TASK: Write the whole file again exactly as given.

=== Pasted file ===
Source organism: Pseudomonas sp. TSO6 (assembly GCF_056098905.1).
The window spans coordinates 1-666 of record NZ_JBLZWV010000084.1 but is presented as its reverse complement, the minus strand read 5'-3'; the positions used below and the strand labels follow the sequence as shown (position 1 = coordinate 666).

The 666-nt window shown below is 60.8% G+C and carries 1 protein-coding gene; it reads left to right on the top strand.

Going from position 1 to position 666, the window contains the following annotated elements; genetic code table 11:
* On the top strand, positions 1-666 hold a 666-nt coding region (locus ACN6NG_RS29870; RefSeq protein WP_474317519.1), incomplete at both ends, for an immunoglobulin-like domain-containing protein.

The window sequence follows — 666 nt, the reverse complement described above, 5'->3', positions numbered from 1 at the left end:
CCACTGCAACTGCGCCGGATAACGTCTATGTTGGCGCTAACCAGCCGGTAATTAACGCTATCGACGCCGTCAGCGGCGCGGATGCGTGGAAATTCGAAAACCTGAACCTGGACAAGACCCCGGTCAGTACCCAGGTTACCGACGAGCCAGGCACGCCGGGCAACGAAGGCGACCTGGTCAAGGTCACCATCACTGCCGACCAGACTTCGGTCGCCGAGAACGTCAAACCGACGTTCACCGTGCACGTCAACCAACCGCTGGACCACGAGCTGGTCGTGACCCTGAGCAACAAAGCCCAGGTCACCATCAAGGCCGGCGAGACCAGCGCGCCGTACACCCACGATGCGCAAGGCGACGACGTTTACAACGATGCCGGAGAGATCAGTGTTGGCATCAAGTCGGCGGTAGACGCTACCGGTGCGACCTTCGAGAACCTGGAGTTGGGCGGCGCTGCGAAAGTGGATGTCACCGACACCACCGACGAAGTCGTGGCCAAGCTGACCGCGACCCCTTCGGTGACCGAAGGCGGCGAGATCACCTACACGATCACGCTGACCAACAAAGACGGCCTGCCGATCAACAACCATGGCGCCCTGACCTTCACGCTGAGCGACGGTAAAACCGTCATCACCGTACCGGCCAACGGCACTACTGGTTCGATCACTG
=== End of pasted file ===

Source organism: Pseudomonas sp. TSO6 (assembly GCF_056098905.1).
The window spans coordinates 1-666 of record NZ_JBLZWV010000084.1 but is presented as its reverse complement, the minus strand read 5'-3'; the positions used below and the strand labels follow the sequence as shown (position 1 = coordinate 666).

The 666-nt window shown below is 60.8% G+C and carries 1 protein-coding gene; it reads left to right on the top strand.

Going from position 1 to position 666, the window contains the following annotated elements; genetic code table 11:
* On the top strand, positions 1-666 hold a 666-nt coding region (locus ACN6NG_RS29870; RefSeq protein WP_474317519.1), incomplete at both ends, for an immunoglobulin-like domain-containing protein.

The window sequence follows — 666 nt, the reverse complement described above, 5'->3', positions numbered from 1 at the left end:
CCACTGCAACTGCGCCGGATAACGTCTATGTTGGCGCTAACCAGCCGGTAATTAACGCTATCGACGCCGTCAGCGGCGCGGATGCGTGGAAATTCGAAAACCTGAACCTGGACAAGACCCCGGTCAGTACCCAGGTTACCGACGAGCCAGGCACGCCGGGCAACGAAGGCGACCTGGTCAAGGTCACCATCACTGCCGACCAGACTTCGGTCGCCGAGAACGTCAAACCGACGTTCACCGTGCACGTCAACCAACCGCTGGACCACGAGCTGGTCGTGACCCTGAGCAACAAAGCCCAGGTCACCATCAAGGCCGGCGAGACCAGCGCGCCGTACACCCACGATGCGCAAGGCGACGACGTTTACAACGATGCCGGAGAGATCAGTGTTGGCATCAAGTCGGCGGTAGACGCTACCGGTGCGACCTTCGAGAACCTGGAGTTGGGCGGCGCTGCGAAAGTGGATGTCACCGACACCACCGACGAAGTCGTGGCCAAGCTGACCGCGACCCCTTCGGTGACCGAAGGCGGCGAGATCACCTACACGATCACGCTGACCAACAAAGACGGCCTGCCGATCAACAACCATGGCGCCCTGACCTTCACGCTGAGCGACGGTAAAACCGTCATCACCGTACCGGCCAACGGCACTACTGGTTCGATCACTG